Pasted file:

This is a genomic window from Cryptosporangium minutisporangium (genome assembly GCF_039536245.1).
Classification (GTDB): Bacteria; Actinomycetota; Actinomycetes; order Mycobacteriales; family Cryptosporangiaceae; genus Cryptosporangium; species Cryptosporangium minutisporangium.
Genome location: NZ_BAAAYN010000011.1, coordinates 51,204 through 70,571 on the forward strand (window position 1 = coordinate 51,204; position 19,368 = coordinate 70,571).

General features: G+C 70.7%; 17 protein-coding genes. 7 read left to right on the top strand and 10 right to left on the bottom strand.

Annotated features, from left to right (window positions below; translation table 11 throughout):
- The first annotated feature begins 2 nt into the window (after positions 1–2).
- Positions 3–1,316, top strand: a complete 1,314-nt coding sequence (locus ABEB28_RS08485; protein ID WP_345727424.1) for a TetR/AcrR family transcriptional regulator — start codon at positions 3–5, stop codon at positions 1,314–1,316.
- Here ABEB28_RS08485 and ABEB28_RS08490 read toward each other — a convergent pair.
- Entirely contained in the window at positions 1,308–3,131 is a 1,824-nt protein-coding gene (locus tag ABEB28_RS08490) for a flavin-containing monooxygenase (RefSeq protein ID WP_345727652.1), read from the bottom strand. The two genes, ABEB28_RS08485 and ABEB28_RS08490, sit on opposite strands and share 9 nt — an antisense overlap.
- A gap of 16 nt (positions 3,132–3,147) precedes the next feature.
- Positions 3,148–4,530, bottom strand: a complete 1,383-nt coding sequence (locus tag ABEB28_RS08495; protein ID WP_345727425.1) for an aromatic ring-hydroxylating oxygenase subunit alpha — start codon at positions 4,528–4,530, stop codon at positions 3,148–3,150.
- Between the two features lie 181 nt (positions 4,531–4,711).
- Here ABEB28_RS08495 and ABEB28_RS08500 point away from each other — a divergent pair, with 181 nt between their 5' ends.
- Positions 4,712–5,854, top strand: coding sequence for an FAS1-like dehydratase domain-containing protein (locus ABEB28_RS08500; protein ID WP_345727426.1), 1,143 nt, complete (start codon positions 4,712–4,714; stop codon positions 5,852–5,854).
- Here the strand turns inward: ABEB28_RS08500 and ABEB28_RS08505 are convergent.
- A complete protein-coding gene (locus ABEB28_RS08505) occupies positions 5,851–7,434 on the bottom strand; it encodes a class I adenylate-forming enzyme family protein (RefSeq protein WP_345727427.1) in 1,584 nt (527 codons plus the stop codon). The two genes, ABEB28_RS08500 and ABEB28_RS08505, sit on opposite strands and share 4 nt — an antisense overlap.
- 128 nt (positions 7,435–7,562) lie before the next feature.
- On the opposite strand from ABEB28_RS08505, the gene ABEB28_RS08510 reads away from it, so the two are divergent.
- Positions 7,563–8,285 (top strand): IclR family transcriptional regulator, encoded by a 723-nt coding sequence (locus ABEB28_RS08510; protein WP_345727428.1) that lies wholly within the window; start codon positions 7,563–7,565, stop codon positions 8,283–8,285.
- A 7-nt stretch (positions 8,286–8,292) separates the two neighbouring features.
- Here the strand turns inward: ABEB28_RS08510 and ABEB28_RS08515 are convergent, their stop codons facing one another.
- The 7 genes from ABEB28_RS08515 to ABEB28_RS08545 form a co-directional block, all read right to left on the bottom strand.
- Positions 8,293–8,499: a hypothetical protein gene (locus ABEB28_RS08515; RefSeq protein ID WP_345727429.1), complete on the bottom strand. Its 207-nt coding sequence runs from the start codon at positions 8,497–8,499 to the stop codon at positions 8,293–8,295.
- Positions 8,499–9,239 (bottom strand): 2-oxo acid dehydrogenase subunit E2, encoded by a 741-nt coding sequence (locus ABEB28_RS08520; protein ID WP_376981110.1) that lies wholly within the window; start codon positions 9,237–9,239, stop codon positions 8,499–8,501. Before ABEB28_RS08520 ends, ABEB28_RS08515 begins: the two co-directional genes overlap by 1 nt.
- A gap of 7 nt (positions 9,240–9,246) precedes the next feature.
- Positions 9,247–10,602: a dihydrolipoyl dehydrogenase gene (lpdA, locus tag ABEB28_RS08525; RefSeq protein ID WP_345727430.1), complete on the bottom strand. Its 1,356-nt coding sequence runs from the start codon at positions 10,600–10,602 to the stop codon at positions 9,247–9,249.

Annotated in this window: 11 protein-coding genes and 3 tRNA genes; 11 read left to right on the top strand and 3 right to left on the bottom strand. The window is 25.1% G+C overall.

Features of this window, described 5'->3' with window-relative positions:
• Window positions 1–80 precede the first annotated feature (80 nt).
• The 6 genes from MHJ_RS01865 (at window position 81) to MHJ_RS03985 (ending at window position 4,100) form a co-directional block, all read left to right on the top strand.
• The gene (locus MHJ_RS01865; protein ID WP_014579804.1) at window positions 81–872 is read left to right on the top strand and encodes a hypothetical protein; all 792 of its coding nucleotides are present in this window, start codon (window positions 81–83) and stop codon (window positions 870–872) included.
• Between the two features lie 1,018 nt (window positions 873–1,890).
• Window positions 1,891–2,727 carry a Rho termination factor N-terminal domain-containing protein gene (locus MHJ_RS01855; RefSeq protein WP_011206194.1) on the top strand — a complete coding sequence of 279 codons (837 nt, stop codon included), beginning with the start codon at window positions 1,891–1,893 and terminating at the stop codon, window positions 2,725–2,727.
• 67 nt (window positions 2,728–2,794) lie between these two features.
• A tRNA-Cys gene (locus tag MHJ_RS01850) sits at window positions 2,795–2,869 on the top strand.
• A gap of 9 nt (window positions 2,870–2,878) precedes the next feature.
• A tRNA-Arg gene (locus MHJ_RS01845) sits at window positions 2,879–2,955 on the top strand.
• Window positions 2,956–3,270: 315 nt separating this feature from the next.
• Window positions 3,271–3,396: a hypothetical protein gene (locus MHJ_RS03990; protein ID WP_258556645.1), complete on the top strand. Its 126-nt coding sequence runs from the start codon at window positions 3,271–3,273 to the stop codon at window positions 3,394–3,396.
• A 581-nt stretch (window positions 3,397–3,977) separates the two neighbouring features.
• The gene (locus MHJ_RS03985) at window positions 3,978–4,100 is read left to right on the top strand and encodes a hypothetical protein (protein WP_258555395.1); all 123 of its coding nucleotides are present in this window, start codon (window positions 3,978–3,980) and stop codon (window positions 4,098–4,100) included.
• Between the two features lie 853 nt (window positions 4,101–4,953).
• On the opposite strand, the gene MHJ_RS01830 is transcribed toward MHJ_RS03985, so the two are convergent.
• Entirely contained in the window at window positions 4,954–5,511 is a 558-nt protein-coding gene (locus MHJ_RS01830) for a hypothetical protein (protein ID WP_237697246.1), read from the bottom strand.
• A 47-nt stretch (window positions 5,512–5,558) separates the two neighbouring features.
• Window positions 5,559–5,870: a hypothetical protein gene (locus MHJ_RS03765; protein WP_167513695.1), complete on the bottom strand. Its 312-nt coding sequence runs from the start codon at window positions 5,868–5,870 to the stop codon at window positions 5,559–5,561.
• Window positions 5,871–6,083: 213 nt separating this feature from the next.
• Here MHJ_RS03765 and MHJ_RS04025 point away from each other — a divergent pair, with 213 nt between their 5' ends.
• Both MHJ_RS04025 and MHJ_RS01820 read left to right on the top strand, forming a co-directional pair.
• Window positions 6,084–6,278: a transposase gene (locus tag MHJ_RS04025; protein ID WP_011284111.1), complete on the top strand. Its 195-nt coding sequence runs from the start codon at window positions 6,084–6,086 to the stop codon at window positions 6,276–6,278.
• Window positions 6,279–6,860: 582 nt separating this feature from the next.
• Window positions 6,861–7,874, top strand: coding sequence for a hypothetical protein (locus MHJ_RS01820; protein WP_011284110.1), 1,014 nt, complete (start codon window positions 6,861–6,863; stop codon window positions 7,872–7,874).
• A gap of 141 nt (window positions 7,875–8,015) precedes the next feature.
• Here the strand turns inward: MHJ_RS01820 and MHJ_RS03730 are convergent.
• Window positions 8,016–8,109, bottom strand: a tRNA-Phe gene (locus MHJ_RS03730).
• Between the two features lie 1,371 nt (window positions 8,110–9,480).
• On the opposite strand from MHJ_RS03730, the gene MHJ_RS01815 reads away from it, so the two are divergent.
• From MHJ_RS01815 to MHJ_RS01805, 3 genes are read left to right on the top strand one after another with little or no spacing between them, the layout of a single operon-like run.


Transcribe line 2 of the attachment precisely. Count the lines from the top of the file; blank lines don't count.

Classification (GTDB): Bacteria; Actinomycetota; Actinomycetes; order Mycobacteriales; family Cryptosporangiaceae; genus Cryptosporangium; species Cryptosporangium minutisporangium.